We are joined once again by the amazing Addie Hanson from Wooly Pronto for her digital watercolor floral composition tutorial in Procreate. This is a continuation of the first session where Addie drew the composition using the flower builder. In this session, she focuses on coloring and moving the template to the final piece. 

Part 2 - Adding Watercolor

To help you follow along, you can use the written tutorial below. 

Fill the Flower Arrangement

Use the premade flowers and cluster them together. Draw greenery and fill in the arrangement to make it look cohesive. Switch to the top layer below the texture stack. Use the Paper Canvas from the Ink & Watercolor Brushes for Procreate. Use Paper Texture 1 and switch between the others to figure out which one you like best. Pick the Splatter 1 to add watercolor variation. Reduce the opacity of the top layer. 

Add Color

Pull out the color palette and pick the Rough Paint/Blend Brush. It is the most textured brush out of the pack to add greenery. 

Choose a dark green color and put the brush size at 4%. Notice how the brush strokes have a multiplier effect as you layer them. The more brush strokes you lay down, the darker it will get. Blend the layered brush strokes to get a hard edge effect within that and some nice color variation. 

Pro tip: When you keep the stroke ongoing, it runs out of pigment and becomes more watery. 

Draw in a continuous brush stroke to get a non-layered effect. Similarly, paint all the greens. 

Paint the Florals
Add a new layer to paint the florals and switch to the Rough Hue Shift Paint Brush. It is a messy brush. Fill the petals with an orange-peach color. Add a subtle amount of hue and switch between the brushstrokes. 

Pro tip: Change the pressure of the brushes while using watercolor brushes. Get more pigment by pressing harder and a soft hue by pressing softer. 

Choose different colors such as purple, blue, and yellow to color the rest of the florals.

Draw Blobby Style Flowers

Pick the Mid Texture Watercolor Brush and pick a deep purple. With a free hand, draw blobby-style flower clusters around the floral composition. 

Add Highlights

Use the Smooth Paint/Blend Brush and pick slightly darker colors to layer up the brush strokes. Add a new layer and use some lighter colors for adding highlights. Dilute it out by reducing pressure as you move away from the darkness to get a blended effect without using the Smudge Tool. Using the template as a guide, add some shadow and wrinkles.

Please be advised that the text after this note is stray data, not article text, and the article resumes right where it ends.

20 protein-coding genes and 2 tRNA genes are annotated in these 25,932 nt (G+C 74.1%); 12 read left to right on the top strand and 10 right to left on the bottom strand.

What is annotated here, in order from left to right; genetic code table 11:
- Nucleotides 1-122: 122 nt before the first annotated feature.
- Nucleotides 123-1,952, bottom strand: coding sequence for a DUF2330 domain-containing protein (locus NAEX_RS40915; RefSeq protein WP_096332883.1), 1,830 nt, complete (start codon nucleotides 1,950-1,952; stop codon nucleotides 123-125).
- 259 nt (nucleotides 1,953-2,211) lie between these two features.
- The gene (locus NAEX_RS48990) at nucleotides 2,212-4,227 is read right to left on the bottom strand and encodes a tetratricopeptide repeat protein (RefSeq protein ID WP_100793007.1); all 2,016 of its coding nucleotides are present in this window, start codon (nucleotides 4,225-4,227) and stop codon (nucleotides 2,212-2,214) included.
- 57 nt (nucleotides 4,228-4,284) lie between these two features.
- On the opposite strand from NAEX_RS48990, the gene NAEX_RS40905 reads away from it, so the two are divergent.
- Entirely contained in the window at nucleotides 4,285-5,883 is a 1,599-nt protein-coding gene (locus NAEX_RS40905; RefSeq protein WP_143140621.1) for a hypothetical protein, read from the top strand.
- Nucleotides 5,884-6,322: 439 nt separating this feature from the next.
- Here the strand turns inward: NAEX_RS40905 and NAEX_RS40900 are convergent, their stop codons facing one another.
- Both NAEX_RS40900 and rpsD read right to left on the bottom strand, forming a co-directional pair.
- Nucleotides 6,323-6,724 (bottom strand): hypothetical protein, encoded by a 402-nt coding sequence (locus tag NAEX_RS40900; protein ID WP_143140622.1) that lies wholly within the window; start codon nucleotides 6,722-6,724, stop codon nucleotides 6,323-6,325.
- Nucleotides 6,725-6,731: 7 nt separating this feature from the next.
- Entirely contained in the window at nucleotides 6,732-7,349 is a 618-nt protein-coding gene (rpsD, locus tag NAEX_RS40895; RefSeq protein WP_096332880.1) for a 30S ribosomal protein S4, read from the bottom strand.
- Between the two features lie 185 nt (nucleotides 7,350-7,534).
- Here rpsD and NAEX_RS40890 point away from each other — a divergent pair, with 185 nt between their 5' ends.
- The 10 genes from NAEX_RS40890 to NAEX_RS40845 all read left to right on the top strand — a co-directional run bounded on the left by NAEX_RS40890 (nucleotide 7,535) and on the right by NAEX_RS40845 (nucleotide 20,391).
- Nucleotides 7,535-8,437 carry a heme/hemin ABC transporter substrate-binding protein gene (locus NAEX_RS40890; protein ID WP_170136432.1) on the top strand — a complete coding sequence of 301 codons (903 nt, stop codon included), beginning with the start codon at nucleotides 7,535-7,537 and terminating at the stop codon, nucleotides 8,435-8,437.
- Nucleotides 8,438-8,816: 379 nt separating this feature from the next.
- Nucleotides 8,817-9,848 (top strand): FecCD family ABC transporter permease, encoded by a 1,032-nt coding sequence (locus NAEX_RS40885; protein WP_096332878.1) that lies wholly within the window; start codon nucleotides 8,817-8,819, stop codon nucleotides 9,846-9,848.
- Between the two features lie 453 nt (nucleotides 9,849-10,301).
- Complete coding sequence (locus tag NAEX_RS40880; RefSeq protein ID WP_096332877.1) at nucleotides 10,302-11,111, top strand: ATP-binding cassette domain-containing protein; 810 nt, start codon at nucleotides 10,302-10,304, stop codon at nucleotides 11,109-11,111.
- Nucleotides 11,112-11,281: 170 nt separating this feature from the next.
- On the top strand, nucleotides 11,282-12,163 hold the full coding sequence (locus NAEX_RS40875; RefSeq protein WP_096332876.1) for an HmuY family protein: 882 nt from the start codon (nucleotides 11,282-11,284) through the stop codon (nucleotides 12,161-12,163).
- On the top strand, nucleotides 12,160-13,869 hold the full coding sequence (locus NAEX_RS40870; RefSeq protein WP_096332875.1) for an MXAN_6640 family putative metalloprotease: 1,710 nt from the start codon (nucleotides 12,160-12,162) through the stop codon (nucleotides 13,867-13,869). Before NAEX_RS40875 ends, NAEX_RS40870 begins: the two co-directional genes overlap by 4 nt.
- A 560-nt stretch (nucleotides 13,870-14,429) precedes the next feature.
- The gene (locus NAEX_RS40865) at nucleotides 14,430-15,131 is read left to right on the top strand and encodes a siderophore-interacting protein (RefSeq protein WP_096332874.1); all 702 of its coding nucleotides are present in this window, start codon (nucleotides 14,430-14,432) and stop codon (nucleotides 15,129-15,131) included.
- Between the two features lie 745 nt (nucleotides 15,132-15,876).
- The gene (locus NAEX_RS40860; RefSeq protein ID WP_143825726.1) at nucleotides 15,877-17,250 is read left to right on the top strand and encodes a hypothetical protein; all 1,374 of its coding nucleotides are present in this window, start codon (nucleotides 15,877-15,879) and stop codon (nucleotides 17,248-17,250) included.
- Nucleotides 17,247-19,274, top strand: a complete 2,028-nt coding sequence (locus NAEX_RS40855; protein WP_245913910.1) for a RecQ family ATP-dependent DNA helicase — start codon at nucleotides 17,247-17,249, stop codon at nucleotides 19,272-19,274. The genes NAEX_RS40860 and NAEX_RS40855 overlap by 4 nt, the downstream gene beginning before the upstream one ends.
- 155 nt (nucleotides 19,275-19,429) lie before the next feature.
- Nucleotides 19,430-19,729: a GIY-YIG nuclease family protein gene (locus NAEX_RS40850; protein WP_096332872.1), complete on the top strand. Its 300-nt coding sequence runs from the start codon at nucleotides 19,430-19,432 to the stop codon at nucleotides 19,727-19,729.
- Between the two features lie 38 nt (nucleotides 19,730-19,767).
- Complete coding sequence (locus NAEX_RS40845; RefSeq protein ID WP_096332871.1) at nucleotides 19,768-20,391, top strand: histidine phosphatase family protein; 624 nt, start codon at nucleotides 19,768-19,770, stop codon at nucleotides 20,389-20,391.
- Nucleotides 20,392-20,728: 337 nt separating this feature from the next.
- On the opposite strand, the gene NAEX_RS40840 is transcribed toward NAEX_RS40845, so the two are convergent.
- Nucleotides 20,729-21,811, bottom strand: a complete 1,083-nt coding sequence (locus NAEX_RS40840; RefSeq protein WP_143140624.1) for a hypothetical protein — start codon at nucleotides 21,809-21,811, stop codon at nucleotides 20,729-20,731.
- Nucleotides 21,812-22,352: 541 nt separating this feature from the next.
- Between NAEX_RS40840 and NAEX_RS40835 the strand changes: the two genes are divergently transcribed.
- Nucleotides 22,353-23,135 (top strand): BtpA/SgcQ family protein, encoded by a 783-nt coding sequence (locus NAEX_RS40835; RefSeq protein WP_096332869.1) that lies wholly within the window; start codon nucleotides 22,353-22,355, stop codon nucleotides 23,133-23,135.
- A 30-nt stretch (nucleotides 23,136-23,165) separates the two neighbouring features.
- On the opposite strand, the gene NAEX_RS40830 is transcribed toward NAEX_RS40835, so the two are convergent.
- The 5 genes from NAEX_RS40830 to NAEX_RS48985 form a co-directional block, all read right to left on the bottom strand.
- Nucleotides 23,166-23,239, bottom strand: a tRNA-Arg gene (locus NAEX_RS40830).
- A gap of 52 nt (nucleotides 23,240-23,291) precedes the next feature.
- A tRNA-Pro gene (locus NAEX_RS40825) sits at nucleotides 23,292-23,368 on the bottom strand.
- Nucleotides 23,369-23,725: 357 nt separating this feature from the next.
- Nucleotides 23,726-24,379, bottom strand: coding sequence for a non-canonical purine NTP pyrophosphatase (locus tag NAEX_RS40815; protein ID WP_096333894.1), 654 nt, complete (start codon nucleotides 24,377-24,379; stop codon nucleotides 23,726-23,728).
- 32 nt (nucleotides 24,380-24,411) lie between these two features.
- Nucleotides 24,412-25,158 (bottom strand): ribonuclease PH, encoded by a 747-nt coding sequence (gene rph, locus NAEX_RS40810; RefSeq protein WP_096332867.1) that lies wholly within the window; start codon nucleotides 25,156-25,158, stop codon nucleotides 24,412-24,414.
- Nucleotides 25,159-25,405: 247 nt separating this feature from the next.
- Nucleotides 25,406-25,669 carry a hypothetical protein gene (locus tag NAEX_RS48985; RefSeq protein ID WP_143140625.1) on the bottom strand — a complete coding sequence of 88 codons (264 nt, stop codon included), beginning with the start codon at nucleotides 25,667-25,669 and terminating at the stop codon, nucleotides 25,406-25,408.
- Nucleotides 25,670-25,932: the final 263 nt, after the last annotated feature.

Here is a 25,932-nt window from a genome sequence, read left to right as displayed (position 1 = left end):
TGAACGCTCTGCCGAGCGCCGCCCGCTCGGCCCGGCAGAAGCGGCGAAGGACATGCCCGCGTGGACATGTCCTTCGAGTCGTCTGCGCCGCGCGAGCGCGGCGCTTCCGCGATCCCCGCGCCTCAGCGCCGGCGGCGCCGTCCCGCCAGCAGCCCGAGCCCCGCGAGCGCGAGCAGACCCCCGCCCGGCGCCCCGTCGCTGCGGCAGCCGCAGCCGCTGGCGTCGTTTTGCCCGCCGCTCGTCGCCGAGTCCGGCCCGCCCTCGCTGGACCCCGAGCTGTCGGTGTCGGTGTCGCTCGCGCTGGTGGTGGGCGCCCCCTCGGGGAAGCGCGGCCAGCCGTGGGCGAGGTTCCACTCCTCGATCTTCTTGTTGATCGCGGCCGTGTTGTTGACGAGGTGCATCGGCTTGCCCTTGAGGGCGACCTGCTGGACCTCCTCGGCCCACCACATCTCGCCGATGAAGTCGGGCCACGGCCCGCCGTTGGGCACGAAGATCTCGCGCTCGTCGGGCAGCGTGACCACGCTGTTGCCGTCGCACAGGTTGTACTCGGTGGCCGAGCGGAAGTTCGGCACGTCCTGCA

Usually, you would use less paint and work from lightest to darkest, but the beauty of digital is that you can break the rules. The best thing about being digital is that you can change your mind partway through the process and change the whole flower.

All these flowers are made from templates and shapes that you can drop in. Use the guides to change the perspective as it helps to build flowers. 

Similarly, add depth and details to all the flowers by adding highlights and shadows. Use darker colors for shadows and lighter colors for highlights. Make sure to add a new layer for the shadows. 

Pro tip: Most of the brushes multiply like the blend mode and the brush strokes together, adding the new layer helps use the lighter on top of darker colors.

Determine the shades of the colors via trial and error. Put the splatter layers to color burn to add vibrancy to the florals. Apply cast shadows with simple shading and lighting. Add a darker pigment anywhere where the petals overlap. Add highlights at the edges and the folds. These little tricks will help bring the flowers to life.

Pro tip: Make sure to use a paper texture to add the splatter effect.

Add Ink

Use a dark gray and the Crumb Solid Ink Brush. It has a crumbling texture to it. Add a new layer and work on the ink. Use light pressure for thin lines and heavier pressure for thicker lines to add variation to the florals. 

Similarly, add ink outlines and details to all the florals. Add branches for the blobby flowers, making them look cohesive. It helps to show as though multiple little branches are falling out to hold the flower bud. This helps to make it look more realistic. 

Pro tip: Use the Flower Builder Kit to help save time while building the florals.

Similarly, add the branches to the other blobby flowers as well. Add ink to the rest of the flowers, by using thinner lines for details and thicker lines for outlines. 

Finish with Final Touches

Add finishing touches that will help make this look more realistic. Merge the two flower layers. On the selection tool, use the automatic selection and select just the negative space outside the flowers. Tap in the space outside and look for the selection threshold option.

Once it comes up and you can move the stylist left to right to increase and decrease. Decrease all the way down to 2% and tap invert in the negative space to have the flowers selected. Add a new layer and add some splatter effects on it. Put it on multiply and change it to color burn later. At the bottom of the set, look for Watercolor Texture 1 to darken the layer. Pick a neutral color and decrease the opacity.

Switchback from invert. Merge all of the watercolor layers. On the smudge tool, bleed out some of the colors. Blend the petal colors with the greens. 

Add a new layer and use the Diluted Glaze Brush for a smooth finishing touch. Mix the harder edges with a soft color. 

Move up to the ink layer and tap to make it look like a droplet, making it look cohesive. Hide the sketch layer and tap once for a big droplet. Use it along the line of the greens and blend it out. 

Add a new layer and some splatters all around. Use the Sparse Splatter Brush to add the splatters. 

Yay. This will have you complete the digital watercolor floral composition in Procreate!